Just as people can become attached to inanimate objects, travellers can become attached to their gear. I know I already expressed my love for my fuschia suitcase, but I also have an attachment to my red Mountain Equipment Co-op pack. It’s been throughout Europe and Nicaragua, but now it smells and looks like it’s been dragged behind a bus on each trip.
This is my pack. My momma bought it used at a MEC Gear Swap 4+ years ago. It’s been residing under the stairs in my basement apartment, and somehow this guy found it:
Meet Molson, aka The Cat Who Sleeps In Backpacks. The pack was dirty to begin with but he somehow added an extra layer of fur and various cat debris to it over the past year. Instead of wasting over $150 buying a new pack, I decided I’m going to try to breathe some new life into my old one. The only problem is it’s a 75L internal frame pack which 1. Doesn’t fit into my washing machine and 2. Couldn’t even be machine washed because of the metal parts. I’ve done some research on how to launder packs and it seems my only option is to do it the old-fashioned way — by hand.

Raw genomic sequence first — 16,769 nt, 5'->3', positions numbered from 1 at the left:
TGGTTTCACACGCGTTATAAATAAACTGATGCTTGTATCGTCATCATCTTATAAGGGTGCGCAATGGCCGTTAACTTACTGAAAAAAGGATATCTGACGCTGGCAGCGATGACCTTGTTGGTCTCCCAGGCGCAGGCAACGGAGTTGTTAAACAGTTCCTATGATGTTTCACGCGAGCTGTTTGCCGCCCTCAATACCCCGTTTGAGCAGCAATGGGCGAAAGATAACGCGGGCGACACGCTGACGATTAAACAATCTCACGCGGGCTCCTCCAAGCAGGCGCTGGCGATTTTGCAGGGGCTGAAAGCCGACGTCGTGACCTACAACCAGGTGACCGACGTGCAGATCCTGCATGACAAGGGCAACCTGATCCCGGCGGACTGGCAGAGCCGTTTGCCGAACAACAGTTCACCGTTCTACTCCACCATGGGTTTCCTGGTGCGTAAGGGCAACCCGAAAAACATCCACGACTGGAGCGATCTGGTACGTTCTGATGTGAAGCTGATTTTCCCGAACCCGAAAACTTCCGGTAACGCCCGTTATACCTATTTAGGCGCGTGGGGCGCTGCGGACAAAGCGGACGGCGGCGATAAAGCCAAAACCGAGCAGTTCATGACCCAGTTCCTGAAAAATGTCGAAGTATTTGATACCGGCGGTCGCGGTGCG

From all the tips I’ve found online the majority of them seem to have the same message:
- remove the straps, frame (if possible), belt and any other detachable parts
- use a mild detergent in an effort to preserve any rain guard coating the fabric may have
- use a soft bristle brush to scrub
- use cold to lukewarm water to wash and rinse
- hang upside down and allow to drip-dry
Now, because I’m in a basement apartment I don’t have the luxury of having a bathtub. Instead, I had to take on this challenge in my stand-up shower. It was a bit of a tight squeeze, but not overly challenging it turned out. I used lukewarm water and regular laundry detergent along with a bristle brush to scrub it down. In lieu of a special detergent I used whatever I had on hand because I’m running short on time, but there must be some sort of special soap available for this type of thing at MEC or other sporting goods stores.
So, it’s not rocket science — dip the brush into the soapy water then scrub your bag. Pay special attention to the zippers, straps, seams, etc. I scrubbed the hell out of mine just to make sure I didn’t have to do it a second time. Once I was satisfied with its cleanliness I literally turned on the shower and stuck the pack under the running water to rinse it off. My pack has straps on the bottom to attach a sleeping bag, so I flipped it upside down and hung it from them on my shower rack. I noticed that water was kind of pooling inside, so I turned it inside out as best as I could.
I’m not sure how long it will take to dry, but seeing how I only have four more full days left before I leave I hope it’s not long. I still have to pack this bad boy.